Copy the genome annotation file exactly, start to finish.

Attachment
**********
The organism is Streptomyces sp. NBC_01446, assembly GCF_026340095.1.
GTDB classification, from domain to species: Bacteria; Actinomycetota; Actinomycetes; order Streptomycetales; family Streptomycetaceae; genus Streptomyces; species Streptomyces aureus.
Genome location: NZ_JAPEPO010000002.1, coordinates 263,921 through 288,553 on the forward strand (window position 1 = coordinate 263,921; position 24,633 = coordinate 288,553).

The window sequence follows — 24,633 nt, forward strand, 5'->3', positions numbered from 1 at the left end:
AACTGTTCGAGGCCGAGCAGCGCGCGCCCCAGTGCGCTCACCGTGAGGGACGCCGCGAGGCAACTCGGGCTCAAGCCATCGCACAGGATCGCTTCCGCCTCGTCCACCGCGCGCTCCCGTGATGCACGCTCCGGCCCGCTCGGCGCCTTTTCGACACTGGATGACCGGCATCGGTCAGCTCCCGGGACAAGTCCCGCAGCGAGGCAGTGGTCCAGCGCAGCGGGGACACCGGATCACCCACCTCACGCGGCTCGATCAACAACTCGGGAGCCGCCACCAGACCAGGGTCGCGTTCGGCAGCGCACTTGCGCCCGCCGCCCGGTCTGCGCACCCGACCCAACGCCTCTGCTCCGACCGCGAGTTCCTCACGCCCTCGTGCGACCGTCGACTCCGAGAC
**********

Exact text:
The organism is Streptomyces sp. NBC_01446, assembly GCF_026340095.1.
GTDB classification, from domain to species: Bacteria; Actinomycetota; Actinomycetes; order Streptomycetales; family Streptomycetaceae; genus Streptomyces; species Streptomyces aureus.
Genome location: NZ_JAPEPO010000002.1, coordinates 263,921 through 288,553 on the forward strand (window position 1 = coordinate 263,921; position 24,633 = coordinate 288,553).

The window sequence follows — 24,633 nt, forward strand, 5'->3', positions numbered from 1 at the left end:
AACTGTTCGAGGCCGAGCAGCGCGCGCCCCAGTGCGCTCACCGTGAGGGACGCCGCGAGGCAACTCGGGCTCAAGCCATCGCACAGGATCGCTTCCGCCTCGTCCACCGCGCGCTCCCGTGATGCACGCTCCGGCCCGCTCGGCGCCTTTTCGACACTGGATGACCGGCATCGGTCAGCTCCCGGGACAAGTCCCGCAGCGAGGCAGTGGTCCAGCGCAGCGGGGACACCGGATCACCCACCTCACGCGGCTCGATCAACAACTCGGGAGCCGCCACCAGACCAGGGTCGCGTTCGGCAGCGCACTTGCGCCCGCCGCCCGGTCTGCGCACCCGACCCAACGCCTCTGCTCCGACCGCGAGTTCCTCACGCCCTCGTGCGACCGTCGACTCCGAGAC